Upper Clyde Shipbuilders a new play: Yes! Yes! U.C.S.!

A musical play in development; the project will celebrate the largely forgotten story of the Upper Clyde Shipbuilders (UCS) and the historic 1971 dispute, where industrial action took the unusual form of a work-in. 

With the Glasgow and Clydebank shipyards facing closure and the Tory government refusing to invest in ‘lame-duck’ industries, a dynamic group of young Communist shop stewards led a working occupation of the yards.

Within a few weeks the fight to save jobs had become a national and international campaign for the right to work and was arguably the last major victory for the organised working class in Britain.

TOURING  September 2020 - November 20 and February 21 - April 21

 

Screen Shot 2019 08 26 at 09.55.24

A musical play in development; the project will celebrate the largely forgotten story of the Upper Clyde Shipbuilders (UCS) and the historic 1971 dispute, where industrial action took the unusual form of a work-in. 

With the Glasgow and Clydebank shipyards facing closure and the Tory government refusing to invest in ‘lame-duck’ industries, a dynamic group of young Communist shop stewards led a working occupation of the yards.

Within a few weeks the fight to save jobs had become a national and international campaign for the right to work. 80,000 people marched to Glasgow Green in support of the work-in. The worlds of music and poetry added their support to the shipyard workers’ campaign at a series of high-profile benefit concerts starring the Dubliners, The Laggan, Billy Connolly, Matt McGinn, Dominic Behan, Dick Gaughan, Jim McLean and Hamish Henderson.

John Lennon and Yoko Ono donated £1,000 to the cause.

After more than a year of intense struggle, the government caved in.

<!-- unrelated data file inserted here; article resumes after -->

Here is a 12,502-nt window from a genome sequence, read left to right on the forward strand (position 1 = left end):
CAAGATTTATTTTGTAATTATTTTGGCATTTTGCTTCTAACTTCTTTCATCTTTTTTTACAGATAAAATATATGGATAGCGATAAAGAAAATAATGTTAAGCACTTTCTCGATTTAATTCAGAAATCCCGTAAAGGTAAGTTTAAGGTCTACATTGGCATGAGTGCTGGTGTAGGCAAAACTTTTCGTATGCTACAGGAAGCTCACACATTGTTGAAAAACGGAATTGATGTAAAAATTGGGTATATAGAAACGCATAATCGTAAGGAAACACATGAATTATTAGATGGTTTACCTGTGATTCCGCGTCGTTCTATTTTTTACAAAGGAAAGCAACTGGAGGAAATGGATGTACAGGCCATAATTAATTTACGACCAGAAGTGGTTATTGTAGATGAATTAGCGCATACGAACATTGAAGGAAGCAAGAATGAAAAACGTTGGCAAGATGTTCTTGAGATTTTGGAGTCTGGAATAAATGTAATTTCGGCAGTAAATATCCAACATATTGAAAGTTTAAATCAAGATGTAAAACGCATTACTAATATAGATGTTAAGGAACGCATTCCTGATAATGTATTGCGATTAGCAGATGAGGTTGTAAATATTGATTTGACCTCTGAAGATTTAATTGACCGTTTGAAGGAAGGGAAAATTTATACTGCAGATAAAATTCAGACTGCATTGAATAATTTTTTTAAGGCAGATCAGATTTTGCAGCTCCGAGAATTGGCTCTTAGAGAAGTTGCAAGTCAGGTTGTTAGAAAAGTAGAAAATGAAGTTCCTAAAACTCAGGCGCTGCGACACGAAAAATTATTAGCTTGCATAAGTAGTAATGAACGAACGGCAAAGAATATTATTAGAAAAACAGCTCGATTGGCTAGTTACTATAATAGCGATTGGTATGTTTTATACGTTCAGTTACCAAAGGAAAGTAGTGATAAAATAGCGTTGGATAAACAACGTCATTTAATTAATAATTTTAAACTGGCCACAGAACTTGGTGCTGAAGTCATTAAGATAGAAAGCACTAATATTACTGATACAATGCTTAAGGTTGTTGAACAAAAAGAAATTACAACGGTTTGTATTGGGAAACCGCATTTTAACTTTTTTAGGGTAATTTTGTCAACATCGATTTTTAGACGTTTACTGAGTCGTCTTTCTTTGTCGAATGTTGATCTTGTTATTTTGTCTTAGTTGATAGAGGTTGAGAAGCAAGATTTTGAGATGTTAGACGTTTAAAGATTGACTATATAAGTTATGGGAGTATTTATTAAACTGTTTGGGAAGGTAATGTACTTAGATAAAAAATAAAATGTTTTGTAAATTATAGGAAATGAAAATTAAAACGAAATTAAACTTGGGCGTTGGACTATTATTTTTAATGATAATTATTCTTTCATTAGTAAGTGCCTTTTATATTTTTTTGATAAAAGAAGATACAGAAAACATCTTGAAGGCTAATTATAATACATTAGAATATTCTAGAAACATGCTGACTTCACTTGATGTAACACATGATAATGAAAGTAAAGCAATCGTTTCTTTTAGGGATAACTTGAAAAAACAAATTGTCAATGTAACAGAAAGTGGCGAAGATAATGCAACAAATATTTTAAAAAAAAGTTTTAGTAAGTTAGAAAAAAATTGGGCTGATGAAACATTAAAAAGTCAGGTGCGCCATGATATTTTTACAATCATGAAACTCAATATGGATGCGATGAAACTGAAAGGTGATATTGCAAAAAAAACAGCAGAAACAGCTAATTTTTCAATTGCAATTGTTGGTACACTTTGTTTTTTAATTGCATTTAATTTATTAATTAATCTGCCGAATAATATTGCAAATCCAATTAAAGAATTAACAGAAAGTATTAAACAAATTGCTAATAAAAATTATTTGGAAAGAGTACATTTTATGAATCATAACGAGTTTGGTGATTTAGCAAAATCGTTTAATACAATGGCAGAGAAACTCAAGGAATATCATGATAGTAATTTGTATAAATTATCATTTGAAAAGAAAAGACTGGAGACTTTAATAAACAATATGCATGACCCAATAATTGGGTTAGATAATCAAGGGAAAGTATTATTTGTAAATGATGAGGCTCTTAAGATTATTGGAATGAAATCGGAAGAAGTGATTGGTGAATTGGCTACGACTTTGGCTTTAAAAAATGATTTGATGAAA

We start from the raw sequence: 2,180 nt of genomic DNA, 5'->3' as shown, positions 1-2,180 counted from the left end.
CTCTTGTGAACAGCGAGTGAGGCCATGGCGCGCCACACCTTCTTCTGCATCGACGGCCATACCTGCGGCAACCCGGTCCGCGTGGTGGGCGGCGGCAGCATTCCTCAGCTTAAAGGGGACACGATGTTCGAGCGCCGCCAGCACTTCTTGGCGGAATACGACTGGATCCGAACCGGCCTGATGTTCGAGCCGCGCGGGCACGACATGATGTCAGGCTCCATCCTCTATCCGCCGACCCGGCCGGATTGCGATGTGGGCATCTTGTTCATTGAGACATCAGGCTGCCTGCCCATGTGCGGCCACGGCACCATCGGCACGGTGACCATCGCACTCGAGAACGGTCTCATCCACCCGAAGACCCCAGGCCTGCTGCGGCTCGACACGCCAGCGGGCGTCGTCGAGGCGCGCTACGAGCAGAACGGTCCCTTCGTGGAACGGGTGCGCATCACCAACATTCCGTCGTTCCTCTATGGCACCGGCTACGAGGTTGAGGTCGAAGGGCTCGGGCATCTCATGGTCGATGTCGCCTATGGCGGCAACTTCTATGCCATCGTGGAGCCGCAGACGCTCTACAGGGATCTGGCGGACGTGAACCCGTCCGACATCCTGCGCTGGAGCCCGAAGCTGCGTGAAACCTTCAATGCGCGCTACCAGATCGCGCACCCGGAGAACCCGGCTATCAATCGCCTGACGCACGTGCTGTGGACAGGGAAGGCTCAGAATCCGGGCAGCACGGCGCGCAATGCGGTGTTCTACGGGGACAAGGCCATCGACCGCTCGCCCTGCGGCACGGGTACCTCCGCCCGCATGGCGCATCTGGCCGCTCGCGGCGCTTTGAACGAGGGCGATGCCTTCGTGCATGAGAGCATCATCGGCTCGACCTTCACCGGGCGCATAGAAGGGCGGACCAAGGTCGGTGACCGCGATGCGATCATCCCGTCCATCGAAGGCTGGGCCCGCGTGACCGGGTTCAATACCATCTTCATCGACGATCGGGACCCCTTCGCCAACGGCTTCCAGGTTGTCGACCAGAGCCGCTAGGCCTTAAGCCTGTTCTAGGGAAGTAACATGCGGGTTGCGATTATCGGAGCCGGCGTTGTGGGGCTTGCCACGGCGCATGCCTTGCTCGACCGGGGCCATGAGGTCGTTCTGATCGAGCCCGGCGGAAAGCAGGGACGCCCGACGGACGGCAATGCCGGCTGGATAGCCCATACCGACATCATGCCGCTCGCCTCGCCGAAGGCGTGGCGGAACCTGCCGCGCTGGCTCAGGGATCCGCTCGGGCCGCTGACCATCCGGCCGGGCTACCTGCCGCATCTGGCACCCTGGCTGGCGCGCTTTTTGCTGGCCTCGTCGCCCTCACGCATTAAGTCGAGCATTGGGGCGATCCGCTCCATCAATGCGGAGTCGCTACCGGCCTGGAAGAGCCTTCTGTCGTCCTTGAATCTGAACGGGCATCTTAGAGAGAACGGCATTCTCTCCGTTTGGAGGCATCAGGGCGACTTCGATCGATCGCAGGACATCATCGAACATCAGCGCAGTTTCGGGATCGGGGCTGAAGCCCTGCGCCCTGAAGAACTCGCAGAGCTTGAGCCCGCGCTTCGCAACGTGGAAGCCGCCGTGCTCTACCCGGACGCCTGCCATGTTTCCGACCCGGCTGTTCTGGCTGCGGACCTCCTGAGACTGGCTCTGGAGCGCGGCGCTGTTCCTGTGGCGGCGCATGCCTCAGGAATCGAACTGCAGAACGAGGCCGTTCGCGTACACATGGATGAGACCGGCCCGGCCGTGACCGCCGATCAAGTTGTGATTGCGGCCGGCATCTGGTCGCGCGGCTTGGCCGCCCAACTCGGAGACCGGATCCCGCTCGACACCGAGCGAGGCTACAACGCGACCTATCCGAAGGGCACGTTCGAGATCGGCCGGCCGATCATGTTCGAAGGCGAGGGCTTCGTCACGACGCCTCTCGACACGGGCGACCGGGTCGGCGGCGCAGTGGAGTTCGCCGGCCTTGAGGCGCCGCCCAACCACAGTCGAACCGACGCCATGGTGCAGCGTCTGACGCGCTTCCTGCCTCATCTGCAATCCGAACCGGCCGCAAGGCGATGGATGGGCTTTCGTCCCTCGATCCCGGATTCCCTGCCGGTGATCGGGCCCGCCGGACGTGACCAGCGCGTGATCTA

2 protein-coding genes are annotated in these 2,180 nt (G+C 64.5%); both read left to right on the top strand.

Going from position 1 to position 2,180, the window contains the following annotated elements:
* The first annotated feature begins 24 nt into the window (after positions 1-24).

The four threatened shipyards were saved, and the right to work upheld.

 Leading shop steward Jimmy Reid said:

The UCS work-in provided a release from “...the pent-up frustration of years”; offering a means of “...finding positive expression.” It was, he said, “...a group of workers saying we’re not going to negotiate redundancies; we’re not going to negotiate closures – this is wrong. You’ve got no right to take decisions, economic decisions, abstracted from their social consequences. We’re human beings...we’ve got families. We belong to a community. You’ve got no right to throw us on the human scrap heap.”

To extend the influence of the project beyond the details surrounding UCS and the work-in itself, a research & development project phase will aim to examine the concept of ‘lost communities’, especially in areas where civic identity, once defined by a specific heavy industry, has since been lost or decimated over two or three generations.

The project aims to connect with communities in Clydebank, Hull, Appledore, Wallsend and Portsmouth, sharing the story of UCS, the demonstration of the impact of mass community action, whilst capturing first-hand accounts across the nation and generations, to develop a new play that reflects a positive, nuanced and relevant story of working class pride and resilience.